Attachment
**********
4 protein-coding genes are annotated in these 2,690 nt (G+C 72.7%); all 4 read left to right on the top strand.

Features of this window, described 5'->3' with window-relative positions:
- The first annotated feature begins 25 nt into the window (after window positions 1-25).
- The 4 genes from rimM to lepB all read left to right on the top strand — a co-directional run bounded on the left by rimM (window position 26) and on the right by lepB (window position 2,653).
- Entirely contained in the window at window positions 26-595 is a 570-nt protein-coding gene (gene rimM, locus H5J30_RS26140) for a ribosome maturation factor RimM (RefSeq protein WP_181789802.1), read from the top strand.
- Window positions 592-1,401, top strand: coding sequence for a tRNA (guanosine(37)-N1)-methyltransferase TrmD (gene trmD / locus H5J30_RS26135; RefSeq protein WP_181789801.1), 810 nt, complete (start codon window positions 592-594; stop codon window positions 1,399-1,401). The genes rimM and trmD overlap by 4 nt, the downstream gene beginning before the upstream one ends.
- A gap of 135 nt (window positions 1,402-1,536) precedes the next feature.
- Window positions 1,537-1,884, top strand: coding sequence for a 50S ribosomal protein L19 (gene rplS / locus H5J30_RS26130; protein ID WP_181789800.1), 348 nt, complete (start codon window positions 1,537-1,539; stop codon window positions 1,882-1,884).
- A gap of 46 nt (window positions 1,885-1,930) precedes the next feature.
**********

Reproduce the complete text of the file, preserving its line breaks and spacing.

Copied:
4 protein-coding genes are annotated in these 2,690 nt (G+C 72.7%); all 4 read left to right on the top strand.

Features of this window, described 5'->3' with window-relative positions:
- The first annotated feature begins 25 nt into the window (after window positions 1-25).
- The 4 genes from rimM to lepB all read left to right on the top strand — a co-directional run bounded on the left by rimM (window position 26) and on the right by lepB (window position 2,653).
- Entirely contained in the window at window positions 26-595 is a 570-nt protein-coding gene (gene rimM, locus H5J30_RS26140) for a ribosome maturation factor RimM (RefSeq protein WP_181789802.1), read from the top strand.
- Window positions 592-1,401, top strand: coding sequence for a tRNA (guanosine(37)-N1)-methyltransferase TrmD (gene trmD / locus H5J30_RS26135; RefSeq protein WP_181789801.1), 810 nt, complete (start codon window positions 592-594; stop codon window positions 1,399-1,401). The genes rimM and trmD overlap by 4 nt, the downstream gene beginning before the upstream one ends.
- A gap of 135 nt (window positions 1,402-1,536) precedes the next feature.
- Window positions 1,537-1,884, top strand: coding sequence for a 50S ribosomal protein L19 (gene rplS / locus H5J30_RS26130; protein ID WP_181789800.1), 348 nt, complete (start codon window positions 1,537-1,539; stop codon window positions 1,882-1,884).
- A gap of 46 nt (window positions 1,885-1,930) precedes the next feature.